VALLEY FORGE, Pa. (AP) The leading regional planner for southeastern Pennsylvania thinks that tolling U.S. Route 422 to generate highway funding is good for starters.
What about tolling Interstate 95? Or the Schuylkill Expressway, a congested stretch of Interstate 76 that runs from the Pennsylvania Turnpike exit at Valley Forge to downtown Philadelphia?
That is what Barry Seymour, executive director of the Delaware Valley Regional Planning Commission, is tossing out for discussion. He would like area drivers to look at the big picture.
Seymour brought up those possibilities during a presentation on Nov. 2, in a hotel just off that Valley Forge exit of the Pennsylvania Turnpike, as part of a conference sponsored by the Greater Valley Forge Transportation Management Association.
“I wanted to get people thinking,” Seymour said, about the types of roads that could be tolled.
Seymour would like people to think of tolls as a utility bill like power, telephone and water. People derive a lot of benefits from roads, benefits that for the most part they do not pay for directly at present.
Michael E. Herron, executive director of Transportation Management Association of Chester County, thinks tolling existing roads in the suburbs will be “a tough sell.’’
“Tolling I-80, if you think that’s been difficult, I can’t imagine coming up with a toll on I-95 or the Schuylkill,’’ Herron said.
Approximately a year ago, the Federal Highway Administration halted the state’s Interstate 80 tolling plan, saying it was “unable to move the application forward,’’ and raising a number of questions. This fall, state officials formally responded, providing more financial details about the plan.
Resistance is coming from all angles, including the Alliance to Stop I-80 Tolling, the Pennsylvania Farm Bureau, Clarion County Economic Development and the Owner-Operator Independent Drivers Association, among others.
And that is rural Pennsylvania. Herron points out that opposition to tolls in the more affluent, politically active region around Philadelphia would be daunting.
In southeastern Pennsylvania, “with the wealthy people in Montgomery and Chester counties, anybody with any intelligence knows it will be a fight,’’ Herron said.
Ted Leonard, executive director of Pennsylvania AAA Federation, said there has been a lot of discussion about additional funding to shore up the $1.7 billion shortfall between the state’s highway dollars and needed road repairs.
“All the tools should be examined — public-private partnerships, vehicle miles tax, congestion pricing or higher vehicle registration fees,’’ Leonard said.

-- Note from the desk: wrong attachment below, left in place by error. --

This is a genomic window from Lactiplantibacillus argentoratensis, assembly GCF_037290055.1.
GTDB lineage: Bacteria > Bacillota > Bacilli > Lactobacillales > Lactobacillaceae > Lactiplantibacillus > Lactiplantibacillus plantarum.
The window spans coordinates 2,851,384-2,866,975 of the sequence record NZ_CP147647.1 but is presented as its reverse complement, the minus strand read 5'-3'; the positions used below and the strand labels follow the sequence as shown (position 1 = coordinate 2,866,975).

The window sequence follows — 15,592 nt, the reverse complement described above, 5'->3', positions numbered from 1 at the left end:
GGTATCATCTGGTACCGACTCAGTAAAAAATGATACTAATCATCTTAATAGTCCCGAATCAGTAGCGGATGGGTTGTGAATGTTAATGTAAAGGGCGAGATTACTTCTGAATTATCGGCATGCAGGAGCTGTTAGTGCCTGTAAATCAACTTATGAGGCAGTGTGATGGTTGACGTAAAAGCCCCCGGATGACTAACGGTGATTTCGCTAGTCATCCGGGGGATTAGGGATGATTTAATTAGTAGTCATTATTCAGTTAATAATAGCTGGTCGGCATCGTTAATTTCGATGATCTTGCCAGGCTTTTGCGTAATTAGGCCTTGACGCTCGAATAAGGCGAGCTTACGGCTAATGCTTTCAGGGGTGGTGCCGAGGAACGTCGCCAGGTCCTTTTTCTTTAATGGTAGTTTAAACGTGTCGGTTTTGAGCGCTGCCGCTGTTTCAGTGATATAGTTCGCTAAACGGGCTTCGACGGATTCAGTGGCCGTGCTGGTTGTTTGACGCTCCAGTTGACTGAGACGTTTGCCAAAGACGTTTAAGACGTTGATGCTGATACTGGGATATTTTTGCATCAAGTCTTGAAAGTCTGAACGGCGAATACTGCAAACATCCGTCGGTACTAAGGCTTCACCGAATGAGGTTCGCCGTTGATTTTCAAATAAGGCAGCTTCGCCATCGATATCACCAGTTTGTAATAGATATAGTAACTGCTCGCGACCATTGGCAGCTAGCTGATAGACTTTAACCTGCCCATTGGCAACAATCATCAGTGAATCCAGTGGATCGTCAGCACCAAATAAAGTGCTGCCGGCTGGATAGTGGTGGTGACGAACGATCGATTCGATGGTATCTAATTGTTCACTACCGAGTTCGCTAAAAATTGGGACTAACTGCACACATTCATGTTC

But when it comes to existing highways, AAA feels that is not a place to start tolling, Leonard said. They were already paid for by gas taxes and other public money, he said.
In a phone interview following his conference presentation, Seymour noted that Interstate 95 is already tolled in New York as the New York Turnpike. To the south, I-95 is tolled through Delaware and Virginia.
It would not be a “foreign’’ idea to toll it through Pennsylvania, he said.
Maryland is working on express toll lanes, or “ETLs,’’ on I-95 in that state.
Once complete, the Maryland I-95 ETLs Project will ease congestion and increase safety, according to officials, by adding two new ETLs in each direction along 10 miles of I-95, among other improvements.
Motorists can choose to travel the general purpose lanes at no cost, or pay a toll to use the ETLs, which will be managed for relatively congestion-free traffic flow.
Seymour calls that the “next generation’’ of tolls.
Places like Seattle have a comprehensive network of tolled roads, Seymour pointed out.
With U.S. Route 422, officials in southeastern Pennsylvania are taking bids from consultants who will study the tolling of a 25-mi. section that runs through Berks, Chester and Montgomery counties.
A consultant will be selected by the end of 2009 and the feasibility study will begin in 2010, Seymour said.
Questions to be looked at are the cost to establish tolling stations, how the tolls would be collected, who would collect the tolls, how much it would cost to administer toll collection and how would the money be used. Possibilities for the money could include highway projects or extending a commuter rail line in the region, Seymour said.
Charlie Metzger, spokesman for the Pennsylvania Department of Transportation, said he could not comment on U.S. Route 422 tolling because, like the tolling of I-80, it will take federal approval to make it happen.